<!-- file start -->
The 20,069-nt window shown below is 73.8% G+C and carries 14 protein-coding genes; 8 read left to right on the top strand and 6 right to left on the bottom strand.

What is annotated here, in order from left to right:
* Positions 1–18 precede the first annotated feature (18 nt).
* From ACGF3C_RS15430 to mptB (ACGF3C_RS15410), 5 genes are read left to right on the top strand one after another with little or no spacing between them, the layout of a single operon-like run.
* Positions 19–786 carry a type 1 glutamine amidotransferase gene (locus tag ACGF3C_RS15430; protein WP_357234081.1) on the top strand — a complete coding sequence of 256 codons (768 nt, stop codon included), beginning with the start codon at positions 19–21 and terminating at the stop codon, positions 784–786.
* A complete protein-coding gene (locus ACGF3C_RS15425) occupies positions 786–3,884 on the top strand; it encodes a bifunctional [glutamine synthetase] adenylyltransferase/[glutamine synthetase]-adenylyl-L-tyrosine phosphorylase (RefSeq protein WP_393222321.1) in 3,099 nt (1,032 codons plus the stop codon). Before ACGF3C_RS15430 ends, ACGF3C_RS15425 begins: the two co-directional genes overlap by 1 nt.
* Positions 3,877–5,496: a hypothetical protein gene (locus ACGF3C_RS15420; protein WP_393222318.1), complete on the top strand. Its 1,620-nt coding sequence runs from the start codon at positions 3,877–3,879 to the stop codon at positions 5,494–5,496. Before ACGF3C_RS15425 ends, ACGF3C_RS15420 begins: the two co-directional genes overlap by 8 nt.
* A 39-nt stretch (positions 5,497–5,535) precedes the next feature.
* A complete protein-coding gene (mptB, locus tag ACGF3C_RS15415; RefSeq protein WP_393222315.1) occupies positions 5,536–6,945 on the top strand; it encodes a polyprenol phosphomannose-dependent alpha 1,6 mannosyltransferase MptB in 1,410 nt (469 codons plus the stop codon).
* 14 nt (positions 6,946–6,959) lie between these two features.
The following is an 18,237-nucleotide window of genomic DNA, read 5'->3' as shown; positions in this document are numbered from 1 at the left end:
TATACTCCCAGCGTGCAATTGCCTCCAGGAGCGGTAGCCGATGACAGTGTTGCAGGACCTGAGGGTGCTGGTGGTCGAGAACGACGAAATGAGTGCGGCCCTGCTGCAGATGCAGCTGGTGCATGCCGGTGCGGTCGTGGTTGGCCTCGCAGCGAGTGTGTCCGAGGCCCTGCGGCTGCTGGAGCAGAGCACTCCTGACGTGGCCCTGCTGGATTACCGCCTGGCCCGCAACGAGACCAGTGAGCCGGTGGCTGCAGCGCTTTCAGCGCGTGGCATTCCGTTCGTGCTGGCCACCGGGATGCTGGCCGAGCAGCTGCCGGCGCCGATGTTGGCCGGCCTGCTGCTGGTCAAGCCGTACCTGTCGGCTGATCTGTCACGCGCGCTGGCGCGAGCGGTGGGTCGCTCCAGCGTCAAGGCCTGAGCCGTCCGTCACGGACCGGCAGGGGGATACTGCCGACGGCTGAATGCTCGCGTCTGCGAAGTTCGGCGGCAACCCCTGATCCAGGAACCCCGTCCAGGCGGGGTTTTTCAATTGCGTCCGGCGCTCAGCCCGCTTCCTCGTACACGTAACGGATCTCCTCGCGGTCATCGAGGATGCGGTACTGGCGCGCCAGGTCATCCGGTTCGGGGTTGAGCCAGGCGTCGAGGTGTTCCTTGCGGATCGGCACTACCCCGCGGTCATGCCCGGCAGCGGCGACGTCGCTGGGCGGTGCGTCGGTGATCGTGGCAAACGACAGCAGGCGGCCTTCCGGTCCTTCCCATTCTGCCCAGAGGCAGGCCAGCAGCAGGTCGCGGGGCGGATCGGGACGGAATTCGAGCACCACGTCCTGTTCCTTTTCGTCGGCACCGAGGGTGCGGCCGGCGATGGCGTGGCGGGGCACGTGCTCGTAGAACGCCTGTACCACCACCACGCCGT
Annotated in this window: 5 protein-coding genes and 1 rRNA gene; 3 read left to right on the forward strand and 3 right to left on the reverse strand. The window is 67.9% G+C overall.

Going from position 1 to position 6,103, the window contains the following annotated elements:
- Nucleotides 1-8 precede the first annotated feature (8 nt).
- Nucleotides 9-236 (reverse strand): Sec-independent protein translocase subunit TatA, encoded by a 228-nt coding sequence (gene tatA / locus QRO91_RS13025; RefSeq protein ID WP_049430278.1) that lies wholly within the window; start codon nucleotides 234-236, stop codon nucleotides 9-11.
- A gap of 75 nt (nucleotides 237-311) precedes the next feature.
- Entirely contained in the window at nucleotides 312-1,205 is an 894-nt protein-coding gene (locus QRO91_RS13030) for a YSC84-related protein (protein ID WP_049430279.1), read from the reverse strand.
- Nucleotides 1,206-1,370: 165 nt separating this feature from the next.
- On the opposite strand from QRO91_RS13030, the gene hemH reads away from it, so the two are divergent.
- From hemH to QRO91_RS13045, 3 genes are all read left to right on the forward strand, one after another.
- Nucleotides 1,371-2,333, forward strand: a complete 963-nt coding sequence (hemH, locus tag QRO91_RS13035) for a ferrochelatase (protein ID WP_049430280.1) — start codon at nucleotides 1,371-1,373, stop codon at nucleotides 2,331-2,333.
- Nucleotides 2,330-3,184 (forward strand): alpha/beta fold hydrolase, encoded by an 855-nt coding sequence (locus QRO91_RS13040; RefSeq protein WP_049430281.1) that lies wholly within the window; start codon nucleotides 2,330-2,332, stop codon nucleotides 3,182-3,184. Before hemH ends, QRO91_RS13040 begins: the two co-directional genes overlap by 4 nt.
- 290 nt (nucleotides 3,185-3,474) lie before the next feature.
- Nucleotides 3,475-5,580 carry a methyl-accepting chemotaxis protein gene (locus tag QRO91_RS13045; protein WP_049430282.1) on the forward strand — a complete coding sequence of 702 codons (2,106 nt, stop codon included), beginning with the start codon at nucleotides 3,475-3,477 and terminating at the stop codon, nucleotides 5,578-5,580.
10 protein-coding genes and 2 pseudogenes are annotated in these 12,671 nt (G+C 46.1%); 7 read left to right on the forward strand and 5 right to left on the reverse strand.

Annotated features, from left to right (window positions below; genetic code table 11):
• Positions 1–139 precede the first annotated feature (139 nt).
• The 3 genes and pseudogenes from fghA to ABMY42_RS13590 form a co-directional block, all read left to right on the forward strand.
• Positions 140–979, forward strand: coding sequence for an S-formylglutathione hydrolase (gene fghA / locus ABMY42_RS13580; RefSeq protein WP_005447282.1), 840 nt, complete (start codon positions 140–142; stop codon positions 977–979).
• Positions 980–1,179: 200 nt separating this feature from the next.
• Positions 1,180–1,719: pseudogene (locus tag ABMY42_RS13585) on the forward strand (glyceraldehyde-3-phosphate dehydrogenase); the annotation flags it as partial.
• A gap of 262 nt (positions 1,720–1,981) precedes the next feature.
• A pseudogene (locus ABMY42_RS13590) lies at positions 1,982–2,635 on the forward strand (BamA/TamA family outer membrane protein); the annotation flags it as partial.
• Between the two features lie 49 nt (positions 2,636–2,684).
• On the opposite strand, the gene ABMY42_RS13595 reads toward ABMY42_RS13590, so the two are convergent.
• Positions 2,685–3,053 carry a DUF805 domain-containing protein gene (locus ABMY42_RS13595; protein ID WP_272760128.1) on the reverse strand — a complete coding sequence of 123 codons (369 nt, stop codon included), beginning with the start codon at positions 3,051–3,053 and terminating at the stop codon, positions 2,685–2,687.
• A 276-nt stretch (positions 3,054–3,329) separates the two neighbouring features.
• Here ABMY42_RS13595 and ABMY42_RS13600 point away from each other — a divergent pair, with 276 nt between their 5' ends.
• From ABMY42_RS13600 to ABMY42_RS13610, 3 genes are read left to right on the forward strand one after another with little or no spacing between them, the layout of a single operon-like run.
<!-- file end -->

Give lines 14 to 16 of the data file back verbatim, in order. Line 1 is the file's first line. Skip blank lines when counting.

Going from position 1 to position 6,103, the window contains the following annotated elements:
- Nucleotides 1-8 precede the first annotated feature (8 nt).
- Nucleotides 9-236 (reverse strand): Sec-independent protein translocase subunit TatA, encoded by a 228-nt coding sequence (gene tatA / locus QRO91_RS13025; RefSeq protein ID WP_049430278.1) that lies wholly within the window; start codon nucleotides 234-236, stop codon nucleotides 9-11.